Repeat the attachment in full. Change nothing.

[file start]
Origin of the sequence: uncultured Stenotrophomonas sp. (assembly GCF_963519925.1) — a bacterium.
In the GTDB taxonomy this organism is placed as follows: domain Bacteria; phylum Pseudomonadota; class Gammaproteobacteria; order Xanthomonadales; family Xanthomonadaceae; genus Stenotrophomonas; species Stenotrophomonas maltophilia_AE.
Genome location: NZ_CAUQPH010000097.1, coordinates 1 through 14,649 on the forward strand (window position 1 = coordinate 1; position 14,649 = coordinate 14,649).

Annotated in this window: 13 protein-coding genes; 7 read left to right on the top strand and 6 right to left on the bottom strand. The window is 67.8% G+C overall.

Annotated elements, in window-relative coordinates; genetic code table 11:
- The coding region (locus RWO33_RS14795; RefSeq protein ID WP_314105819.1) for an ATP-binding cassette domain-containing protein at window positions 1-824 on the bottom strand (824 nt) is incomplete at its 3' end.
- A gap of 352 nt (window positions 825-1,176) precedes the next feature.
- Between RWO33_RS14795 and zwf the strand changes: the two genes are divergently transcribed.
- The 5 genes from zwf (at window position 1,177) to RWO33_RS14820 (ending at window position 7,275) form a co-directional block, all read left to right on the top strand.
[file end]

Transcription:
Origin of the sequence: uncultured Stenotrophomonas sp. (assembly GCF_963519925.1) — a bacterium.
In the GTDB taxonomy this organism is placed as follows: domain Bacteria; phylum Pseudomonadota; class Gammaproteobacteria; order Xanthomonadales; family Xanthomonadaceae; genus Stenotrophomonas; species Stenotrophomonas maltophilia_AE.
Genome location: NZ_CAUQPH010000097.1, coordinates 1 through 14,649 on the forward strand (window position 1 = coordinate 1; position 14,649 = coordinate 14,649).

Annotated in this window: 13 protein-coding genes; 7 read left to right on the top strand and 6 right to left on the bottom strand. The window is 67.8% G+C overall.

Annotated elements, in window-relative coordinates; genetic code table 11:
- The coding region (locus RWO33_RS14795; RefSeq protein ID WP_314105819.1) for an ATP-binding cassette domain-containing protein at window positions 1-824 on the bottom strand (824 nt) is incomplete at its 3' end.
- A gap of 352 nt (window positions 825-1,176) precedes the next feature.
- Between RWO33_RS14795 and zwf the strand changes: the two genes are divergently transcribed.
- The 5 genes from zwf (at window position 1,177) to RWO33_RS14820 (ending at window position 7,275) form a co-directional block, all read left to right on the top strand.